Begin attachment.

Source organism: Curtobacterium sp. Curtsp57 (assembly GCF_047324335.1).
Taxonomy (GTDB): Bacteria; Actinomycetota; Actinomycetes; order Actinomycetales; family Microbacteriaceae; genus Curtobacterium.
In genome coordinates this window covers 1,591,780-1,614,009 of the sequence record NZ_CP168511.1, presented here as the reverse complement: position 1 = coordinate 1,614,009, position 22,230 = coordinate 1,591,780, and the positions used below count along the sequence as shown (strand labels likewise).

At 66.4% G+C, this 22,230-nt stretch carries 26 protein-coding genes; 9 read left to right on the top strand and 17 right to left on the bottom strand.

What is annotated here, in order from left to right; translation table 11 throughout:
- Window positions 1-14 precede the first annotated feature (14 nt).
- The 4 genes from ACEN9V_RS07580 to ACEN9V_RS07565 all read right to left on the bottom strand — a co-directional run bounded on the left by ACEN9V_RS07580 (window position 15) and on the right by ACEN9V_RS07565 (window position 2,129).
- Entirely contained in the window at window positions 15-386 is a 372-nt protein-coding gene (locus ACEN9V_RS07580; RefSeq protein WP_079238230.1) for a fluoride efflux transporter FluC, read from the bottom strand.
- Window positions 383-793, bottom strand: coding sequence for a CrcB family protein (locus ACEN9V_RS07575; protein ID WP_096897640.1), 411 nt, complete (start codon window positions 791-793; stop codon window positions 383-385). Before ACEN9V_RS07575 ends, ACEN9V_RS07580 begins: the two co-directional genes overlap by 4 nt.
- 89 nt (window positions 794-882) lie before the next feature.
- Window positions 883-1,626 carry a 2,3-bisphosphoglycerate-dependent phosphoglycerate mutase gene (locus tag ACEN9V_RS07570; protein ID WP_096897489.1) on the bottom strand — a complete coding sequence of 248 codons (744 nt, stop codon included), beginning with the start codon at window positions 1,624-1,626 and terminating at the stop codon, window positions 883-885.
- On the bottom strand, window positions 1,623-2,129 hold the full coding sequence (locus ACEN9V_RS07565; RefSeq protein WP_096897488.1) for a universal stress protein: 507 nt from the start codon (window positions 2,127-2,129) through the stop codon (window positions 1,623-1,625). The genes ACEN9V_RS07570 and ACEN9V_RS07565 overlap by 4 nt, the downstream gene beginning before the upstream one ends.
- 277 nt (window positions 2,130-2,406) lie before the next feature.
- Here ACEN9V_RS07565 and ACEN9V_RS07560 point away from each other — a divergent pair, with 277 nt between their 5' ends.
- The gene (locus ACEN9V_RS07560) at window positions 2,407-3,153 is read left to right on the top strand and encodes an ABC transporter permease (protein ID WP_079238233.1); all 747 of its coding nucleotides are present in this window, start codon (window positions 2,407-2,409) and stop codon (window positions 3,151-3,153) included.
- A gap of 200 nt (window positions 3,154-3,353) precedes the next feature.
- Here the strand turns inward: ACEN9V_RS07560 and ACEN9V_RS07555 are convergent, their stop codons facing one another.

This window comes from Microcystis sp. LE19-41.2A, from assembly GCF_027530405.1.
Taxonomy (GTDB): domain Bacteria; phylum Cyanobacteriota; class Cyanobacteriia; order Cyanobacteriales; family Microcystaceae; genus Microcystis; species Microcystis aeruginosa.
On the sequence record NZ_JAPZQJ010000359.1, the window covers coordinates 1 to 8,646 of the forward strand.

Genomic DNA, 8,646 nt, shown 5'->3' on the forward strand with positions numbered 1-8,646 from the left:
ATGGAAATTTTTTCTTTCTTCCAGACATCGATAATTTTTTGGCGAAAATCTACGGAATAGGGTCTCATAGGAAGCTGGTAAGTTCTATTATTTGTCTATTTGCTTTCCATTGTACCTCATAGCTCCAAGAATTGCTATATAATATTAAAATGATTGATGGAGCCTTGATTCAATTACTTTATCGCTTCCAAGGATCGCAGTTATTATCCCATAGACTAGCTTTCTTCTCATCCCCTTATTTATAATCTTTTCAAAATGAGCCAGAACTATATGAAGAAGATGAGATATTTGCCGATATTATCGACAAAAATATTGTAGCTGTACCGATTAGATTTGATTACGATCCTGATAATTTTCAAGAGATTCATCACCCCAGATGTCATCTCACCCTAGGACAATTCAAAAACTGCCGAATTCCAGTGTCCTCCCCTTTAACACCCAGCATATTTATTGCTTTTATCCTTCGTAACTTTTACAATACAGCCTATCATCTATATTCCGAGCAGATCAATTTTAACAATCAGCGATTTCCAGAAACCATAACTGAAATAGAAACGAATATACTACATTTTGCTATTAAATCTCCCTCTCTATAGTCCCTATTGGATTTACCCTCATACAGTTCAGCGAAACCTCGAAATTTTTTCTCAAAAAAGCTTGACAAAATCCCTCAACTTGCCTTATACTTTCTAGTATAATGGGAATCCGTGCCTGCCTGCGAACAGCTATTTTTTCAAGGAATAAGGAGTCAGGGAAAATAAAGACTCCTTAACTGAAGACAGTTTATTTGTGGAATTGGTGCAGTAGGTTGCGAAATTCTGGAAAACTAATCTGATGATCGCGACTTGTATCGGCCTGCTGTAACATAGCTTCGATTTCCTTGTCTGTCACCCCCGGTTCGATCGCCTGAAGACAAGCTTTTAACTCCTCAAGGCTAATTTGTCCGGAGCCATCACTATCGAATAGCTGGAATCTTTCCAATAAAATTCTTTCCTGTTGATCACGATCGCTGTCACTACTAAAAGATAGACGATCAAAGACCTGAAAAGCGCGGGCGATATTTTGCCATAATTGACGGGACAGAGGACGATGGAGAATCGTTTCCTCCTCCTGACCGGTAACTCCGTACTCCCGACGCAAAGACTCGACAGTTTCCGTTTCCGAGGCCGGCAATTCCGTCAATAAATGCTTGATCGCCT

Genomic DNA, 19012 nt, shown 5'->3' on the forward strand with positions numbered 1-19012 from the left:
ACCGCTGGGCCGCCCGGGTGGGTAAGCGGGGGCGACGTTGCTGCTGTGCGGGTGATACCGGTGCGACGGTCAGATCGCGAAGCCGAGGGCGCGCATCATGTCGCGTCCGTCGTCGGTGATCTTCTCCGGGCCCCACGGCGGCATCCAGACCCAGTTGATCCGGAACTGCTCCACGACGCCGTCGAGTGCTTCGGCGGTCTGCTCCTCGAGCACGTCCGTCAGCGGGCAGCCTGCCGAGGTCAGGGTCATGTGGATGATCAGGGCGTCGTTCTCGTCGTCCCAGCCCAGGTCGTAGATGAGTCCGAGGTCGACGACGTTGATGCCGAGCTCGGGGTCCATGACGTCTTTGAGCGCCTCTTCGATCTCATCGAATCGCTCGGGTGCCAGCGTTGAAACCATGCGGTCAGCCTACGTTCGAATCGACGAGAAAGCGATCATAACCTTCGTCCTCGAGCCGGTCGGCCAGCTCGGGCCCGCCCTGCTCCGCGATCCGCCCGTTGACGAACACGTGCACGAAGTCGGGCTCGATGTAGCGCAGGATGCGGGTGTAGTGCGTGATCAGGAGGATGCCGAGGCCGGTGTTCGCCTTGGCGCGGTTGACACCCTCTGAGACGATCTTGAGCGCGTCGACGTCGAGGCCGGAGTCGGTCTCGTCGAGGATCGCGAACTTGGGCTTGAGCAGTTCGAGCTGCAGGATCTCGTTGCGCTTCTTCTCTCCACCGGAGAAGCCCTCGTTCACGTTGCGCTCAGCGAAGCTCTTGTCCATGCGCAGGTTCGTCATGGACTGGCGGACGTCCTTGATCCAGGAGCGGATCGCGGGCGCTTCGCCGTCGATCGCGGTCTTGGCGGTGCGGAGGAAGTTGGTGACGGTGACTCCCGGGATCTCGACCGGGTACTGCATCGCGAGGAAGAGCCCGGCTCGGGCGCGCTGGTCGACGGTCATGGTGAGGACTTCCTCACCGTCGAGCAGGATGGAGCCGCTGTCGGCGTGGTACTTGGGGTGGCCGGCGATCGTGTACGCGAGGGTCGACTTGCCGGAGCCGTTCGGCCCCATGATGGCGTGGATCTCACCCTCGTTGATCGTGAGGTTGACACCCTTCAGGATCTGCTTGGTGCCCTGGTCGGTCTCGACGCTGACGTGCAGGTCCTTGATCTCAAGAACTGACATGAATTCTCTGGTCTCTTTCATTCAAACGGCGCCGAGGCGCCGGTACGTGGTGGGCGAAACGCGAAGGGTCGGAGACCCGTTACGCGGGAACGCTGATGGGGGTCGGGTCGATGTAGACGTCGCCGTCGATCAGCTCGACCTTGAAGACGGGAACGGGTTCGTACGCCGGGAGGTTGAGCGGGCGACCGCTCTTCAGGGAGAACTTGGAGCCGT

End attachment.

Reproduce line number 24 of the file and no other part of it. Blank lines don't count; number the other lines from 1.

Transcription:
ACCGCTGGGCCGCCCGGGTGGGTAAGCGGGGGCGACGTTGCTGCTGTGCGGGTGATACCGGTGCGACGGTCAGATCGCGAAGCCGAGGGCGCGCATCATGTCGCGTCCGTCGTCGGTGATCTTCTCCGGGCCCCACGGCGGCATCCAGACCCAGTTGATCCGGAACTGCTCCACGACGCCGTCGAGTGCTTCGGCGGTCTGCTCCTCGAGCACGTCCGTCAGCGGGCAGCCTGCCGAGGTCAGGGTCATGTGGATGATCAGGGCGTCGTTCTCGTCGTCCCAGCCCAGGTCGTAGATGAGTCCGAGGTCGACGACGTTGATGCCGAGCTCGGGGTCCATGACGTCTTTGAGCGCCTCTTCGATCTCATCGAATCGCTCGGGTGCCAGCGTTGAAACCATGCGGTCAGCCTACGTTCGAATCGACGAGAAAGCGATCATAACCTTCGTCCTCGAGCCGGTCGGCCAGCTCGGGCCCGCCCTGCTCCGCGATCCGCCCGTTGACGAACACGTGCACGAAGTCGGGCTCGATGTAGCGCAGGATGCGGGTGTAGTGCGTGATCAGGAGGATGCCGAGGCCGGTGTTCGCCTTGGCGCGGTTGACACCCTCTGAGACGATCTTGAGCGCGTCGACGTCGAGGCCGGAGTCGGTCTCGTCGAGGATCGCGAACTTGGGCTTGAGCAGTTCGAGCTGCAGGATCTCGTTGCGCTTCTTCTCTCCACCGGAGAAGCCCTCGTTCACGTTGCGCTCAGCGAAGCTCTTGTCCATGCGCAGGTTCGTCATGGACTGGCGGACGTCCTTGATCCAGGAGCGGATCGCGGGCGCTTCGCCGTCGATCGCGGTCTTGGCGGTGCGGAGGAAGTTGGTGACGGTGACTCCCGGGATCTCGACCGGGTACTGCATCGCGAGGAAGAGCCCGGCTCGGGCGCGCTGGTCGACGGTCATGGTGAGGACTTCCTCACCGTCGAGCAGGATGGAGCCGCTGTCGGCGTGGTACTTGGGGTGGCCGGCGATCGTGTACGCGAGGGTCGACTTGCCGGAGCCGTTCGGCCCCATGATGGCGTGGATCTCACCCTCGTTGATCGTGAGGTTGACACCCTTCAGGATCTGCTTGGTGCCCTGGTCGGTCTCGACGCTGACGTGCAGGTCCTTGATCTCAAGAACTGACATGAATTCTCTGGTCTCTTTCATTCAAACGGCGCCGAGGCGCCGGTACGTGGTGGGCGAAACGCGAAGGGTCGGAGACCCGTTACGCGGGAACGCTGATGGGGGTCGGGTCGATGTAGACGTCGCCGTCGATCAGCTCGACCTTGAAGACGGGAACGGGTTCGTACGCCGGGAGGTTGAGCGGGCGACCGCTCTTCAGGGAGAACTTGGAGCCGT